iPhone PatentsIn the mobile phone industry, patent law is a serious business. Giants such as Apple, Samsung and Google invest millions in developing new components, features, gizmos and software that they believe will give them the edge over their competitors – and spend nearly as much protecting their inventions through copyright.

It is not uncommon to see this spill over into open warfare between rival companies – such as the long-running feud between Apple and Samsung, which has just seen the Korean manufacturer ordered to pay more than half a billion dollarsfor supposedly copying Apple’s flat screen dimensions and icon layouts, among other things.

But many of the patents these companies file are for features that never see the light of day, either because they turn out not to be commercially viable, or simply because they are so downright bizarre. Apple has a reputation for patenting quirky and odd technologies across its whole product portfolio, so we decided to dip into the strangest inventions it has ever patented for the iPhone. Here goes…

3D interface

We can probably thank George Lucas and the Star Wars franchise for inspiring an entire generation of inventors and tech-heads to dedicate their lives to making holograms a reality. Back in 2012, Apple patented a solution for giving iPhones 3D screens. Apart from the fact that the proposal outlines how to use motion sensors to adjust depth perception according to however the device is moved, probably the most remarkable thing about it is the concept of “hovering gestures” – or using the 3D interface without ever physically touching the screen.

Wraparound screen

Apple has its heart set on maximising the amount of screen you get per iPhone. Amongst several patents on these theme, by far the most out-there proposal is for a wraparound screen that covers both the front and back of the handset. The idea is to build the main components of the iPhone into a hollow central core, and then cover it with a liquid metal screen covering all the way round. Motion sensors would apparently mean the phone could detect which way around it was facing, and know whether to display images on the front or back of the device.

WiFi charging

Not satisfied with the wireless charging introduced with the iPhone X, Apple has patented a system which would let you charge your device charge via a WiFi connection. How is that possible? Well, it is actually based on a fundamental principle of physics. All electromagnetic waves we use in communication, whether it is mobile phone signals, WiFi, radio etc, are forms of energy. The WiFi signals we use to communicate data packets wirelessly are, in fact, energy waves, so Apple is proposing to use those same waves to power a phone battery. A clever bit of lateral thinking, but whether it is practically achievable or not remains to be seen.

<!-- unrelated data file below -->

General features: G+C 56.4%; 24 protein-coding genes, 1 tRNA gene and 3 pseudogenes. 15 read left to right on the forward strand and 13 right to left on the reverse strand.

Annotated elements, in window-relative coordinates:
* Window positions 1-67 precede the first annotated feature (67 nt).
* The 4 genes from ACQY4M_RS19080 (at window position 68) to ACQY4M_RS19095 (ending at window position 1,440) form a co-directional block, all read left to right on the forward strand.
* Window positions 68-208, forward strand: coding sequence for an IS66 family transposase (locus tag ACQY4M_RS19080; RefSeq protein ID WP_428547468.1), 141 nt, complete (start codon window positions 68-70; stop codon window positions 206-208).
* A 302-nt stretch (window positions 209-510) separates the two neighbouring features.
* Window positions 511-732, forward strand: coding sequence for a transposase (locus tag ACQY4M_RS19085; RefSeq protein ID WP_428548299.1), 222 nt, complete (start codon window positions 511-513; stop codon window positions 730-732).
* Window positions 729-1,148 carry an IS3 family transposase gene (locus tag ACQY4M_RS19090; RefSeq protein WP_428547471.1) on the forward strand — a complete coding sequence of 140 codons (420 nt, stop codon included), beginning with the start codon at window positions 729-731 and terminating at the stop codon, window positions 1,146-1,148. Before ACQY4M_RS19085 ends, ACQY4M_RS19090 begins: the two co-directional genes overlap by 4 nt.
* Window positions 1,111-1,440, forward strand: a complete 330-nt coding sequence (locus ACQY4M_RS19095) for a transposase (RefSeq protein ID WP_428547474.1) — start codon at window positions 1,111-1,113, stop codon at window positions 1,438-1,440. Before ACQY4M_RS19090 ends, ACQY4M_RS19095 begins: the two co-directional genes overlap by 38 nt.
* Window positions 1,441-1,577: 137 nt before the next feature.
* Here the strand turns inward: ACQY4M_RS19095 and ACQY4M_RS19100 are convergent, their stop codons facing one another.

Self-activating shock absorbers

Every smartphone owner dreads dropping their phone – most of us know from experience that it doesn’t take much to shatter a touchscreen, and they are not cheap to replace. To get around the need for chunky protective cases, Apple has come up with a novel idea – a patent for little polymer tabs embedded in the body of an iPhone. When the device is dropped, motion sensors trigger these tabs to emerge, preventing direct contact between the screen or body and the floor, and absorbing most of the shock.

Flexible phones

Size is something that matters very much to smartphone manufacturers, and they are always looking to strike a compromise between screen size and keeping a device small enough to fit comfortably in a pocket, or be used one handedly. One radical idea to solve this conflict would be to invent full-screen devices that you could simply fold up and fit wherever you wanted. Apple is certainly working on concepts leading in this direction, having filed patents for flexible support structures that would allow an iPhone to bend.